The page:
Adenoids and Tonsils
Explore This IssueOctober 2011
According to Dr. Darrow, biofilms are known to be present in the tonsils and adenoids, and early evidence suggests a connection between the presence of pathogens in the biofilms and disease, but whether the pathogens in the biofilms are causing disease remains unclear.
Part of the problem in translating some of the outcomes seen in basic research to the clinic, he said, is that the clinical situation is often different than the one analyzed in the research study.
He cited, for example, the theory proposed by basic research that biofilms in tonsils and adenoids may be a reservoir for bacteria, a condition that results in recurrent and chronic upper respiratory illness. He walked participants through outcomes from studies on otitis media (OM) that looked at the presence of biofilms on the adenoids of children who had undergone adenoidectomy for various conditions. One study showed that for the children with recurrent acute OM, the average adenoid was 98 percent covered with biofilm on its surface, while 28 percent of children with chronic middle ear fluid had biofilms on their adenoids, and less than 1 percent of those who had their adenoids removed because of obstruction alone had biofilms on their adenoids (Am J Otolaryngol. 2010;31(4):241-245).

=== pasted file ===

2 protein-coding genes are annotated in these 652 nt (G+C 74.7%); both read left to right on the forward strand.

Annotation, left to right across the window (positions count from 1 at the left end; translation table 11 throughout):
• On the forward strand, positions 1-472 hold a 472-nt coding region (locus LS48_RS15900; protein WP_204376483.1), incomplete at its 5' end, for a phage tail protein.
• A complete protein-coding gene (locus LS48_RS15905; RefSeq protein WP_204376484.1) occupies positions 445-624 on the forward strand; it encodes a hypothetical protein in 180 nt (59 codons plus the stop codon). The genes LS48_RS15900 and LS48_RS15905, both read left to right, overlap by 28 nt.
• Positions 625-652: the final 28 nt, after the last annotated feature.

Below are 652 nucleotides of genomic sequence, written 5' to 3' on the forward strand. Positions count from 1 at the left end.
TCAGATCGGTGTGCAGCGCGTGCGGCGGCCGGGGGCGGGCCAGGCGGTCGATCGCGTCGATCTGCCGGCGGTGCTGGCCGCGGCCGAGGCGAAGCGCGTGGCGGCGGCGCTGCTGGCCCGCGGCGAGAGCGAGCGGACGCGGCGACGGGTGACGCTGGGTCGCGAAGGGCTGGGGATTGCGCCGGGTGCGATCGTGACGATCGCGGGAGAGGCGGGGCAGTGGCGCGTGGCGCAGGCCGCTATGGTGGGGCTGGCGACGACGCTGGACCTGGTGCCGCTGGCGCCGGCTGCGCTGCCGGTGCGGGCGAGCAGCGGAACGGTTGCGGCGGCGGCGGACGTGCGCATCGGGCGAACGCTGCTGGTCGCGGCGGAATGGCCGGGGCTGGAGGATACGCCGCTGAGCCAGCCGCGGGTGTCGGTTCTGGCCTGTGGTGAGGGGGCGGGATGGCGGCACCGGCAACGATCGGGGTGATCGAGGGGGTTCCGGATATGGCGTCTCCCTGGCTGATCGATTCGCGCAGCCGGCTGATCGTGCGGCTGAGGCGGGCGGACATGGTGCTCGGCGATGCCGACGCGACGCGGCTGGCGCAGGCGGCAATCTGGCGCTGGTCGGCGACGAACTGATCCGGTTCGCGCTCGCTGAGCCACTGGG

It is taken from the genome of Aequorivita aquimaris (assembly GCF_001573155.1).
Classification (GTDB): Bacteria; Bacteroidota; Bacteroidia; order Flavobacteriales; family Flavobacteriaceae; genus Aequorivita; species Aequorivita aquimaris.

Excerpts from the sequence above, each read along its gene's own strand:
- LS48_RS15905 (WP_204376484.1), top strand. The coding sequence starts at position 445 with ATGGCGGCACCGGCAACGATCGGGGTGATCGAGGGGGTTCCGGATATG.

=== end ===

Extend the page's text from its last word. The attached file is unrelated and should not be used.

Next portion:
“The conclusion of these studies was that the children with acute recurrent OM had a much higher likelihood of having pathogens within the biofilm,” he said. “The problem is that when you look at the clinical data, adenoidectomy is actually more effective as adjunct therapy for children with chronic fluid than for children with recurrent OM. So the basic science doesn’t correlate with the clinical situation.”
Another problem with outcomes from research studies is that they include a heterogeneity of patients, making the outcomes difficult to translate into the clinical setting. For example, he said a basic problem with these studies is the criteria used for determining which patients had recurrent acute ear infections. According to Dr. Darrow, these criteria are weak, and clinical studies would require higher standards for patients enrolled in a clinical trial.
Overall, Dr. Darrow emphasized the need for more studies. “We don’t have a lot of data that translates well into the clinical realm telling us whether the biofilms are actually causing disease or not,” he said.